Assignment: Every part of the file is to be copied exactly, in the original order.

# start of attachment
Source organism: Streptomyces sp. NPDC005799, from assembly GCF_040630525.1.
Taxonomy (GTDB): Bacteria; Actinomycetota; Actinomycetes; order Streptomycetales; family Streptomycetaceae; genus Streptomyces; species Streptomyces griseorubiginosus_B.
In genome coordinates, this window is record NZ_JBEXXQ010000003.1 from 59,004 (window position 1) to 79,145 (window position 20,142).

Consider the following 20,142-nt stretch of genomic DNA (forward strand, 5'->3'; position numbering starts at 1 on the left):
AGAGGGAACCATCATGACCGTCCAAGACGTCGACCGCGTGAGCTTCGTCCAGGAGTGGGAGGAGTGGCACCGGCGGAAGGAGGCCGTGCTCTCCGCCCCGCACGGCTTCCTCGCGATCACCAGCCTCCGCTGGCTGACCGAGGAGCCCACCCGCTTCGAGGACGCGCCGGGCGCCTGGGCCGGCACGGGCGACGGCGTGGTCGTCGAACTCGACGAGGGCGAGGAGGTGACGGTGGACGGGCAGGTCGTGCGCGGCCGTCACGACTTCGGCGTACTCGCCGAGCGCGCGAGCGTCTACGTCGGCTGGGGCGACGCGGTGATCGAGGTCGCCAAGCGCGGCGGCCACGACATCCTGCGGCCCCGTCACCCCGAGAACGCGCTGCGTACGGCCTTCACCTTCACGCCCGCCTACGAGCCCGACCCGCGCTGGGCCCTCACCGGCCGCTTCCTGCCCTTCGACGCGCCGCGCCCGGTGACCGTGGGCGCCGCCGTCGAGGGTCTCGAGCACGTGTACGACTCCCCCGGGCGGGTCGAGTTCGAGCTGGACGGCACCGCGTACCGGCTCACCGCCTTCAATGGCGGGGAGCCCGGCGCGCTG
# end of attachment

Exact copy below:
Source organism: Streptomyces sp. NPDC005799, from assembly GCF_040630525.1.
Taxonomy (GTDB): Bacteria; Actinomycetota; Actinomycetes; order Streptomycetales; family Streptomycetaceae; genus Streptomyces; species Streptomyces griseorubiginosus_B.
In genome coordinates, this window is record NZ_JBEXXQ010000003.1 from 59,004 (window position 1) to 79,145 (window position 20,142).

Consider the following 20,142-nt stretch of genomic DNA (forward strand, 5'->3'; position numbering starts at 1 on the left):
AGAGGGAACCATCATGACCGTCCAAGACGTCGACCGCGTGAGCTTCGTCCAGGAGTGGGAGGAGTGGCACCGGCGGAAGGAGGCCGTGCTCTCCGCCCCGCACGGCTTCCTCGCGATCACCAGCCTCCGCTGGCTGACCGAGGAGCCCACCCGCTTCGAGGACGCGCCGGGCGCCTGGGCCGGCACGGGCGACGGCGTGGTCGTCGAACTCGACGAGGGCGAGGAGGTGACGGTGGACGGGCAGGTCGTGCGCGGCCGTCACGACTTCGGCGTACTCGCCGAGCGCGCGAGCGTCTACGTCGGCTGGGGCGACGCGGTGATCGAGGTCGCCAAGCGCGGCGGCCACGACATCCTGCGGCCCCGTCACCCCGAGAACGCGCTGCGTACGGCCTTCACCTTCACGCCCGCCTACGAGCCCGACCCGCGCTGGGCCCTCACCGGCCGCTTCCTGCCCTTCGACGCGCCGCGCCCGGTGACCGTGGGCGCCGCCGTCGAGGGTCTCGAGCACGTGTACGACTCCCCCGGGCGGGTCGAGTTCGAGCTGGACGGCACCGCGTACCGGCTCACCGCCTTCAATGGCGGGGAGCCCGGCGCGCTG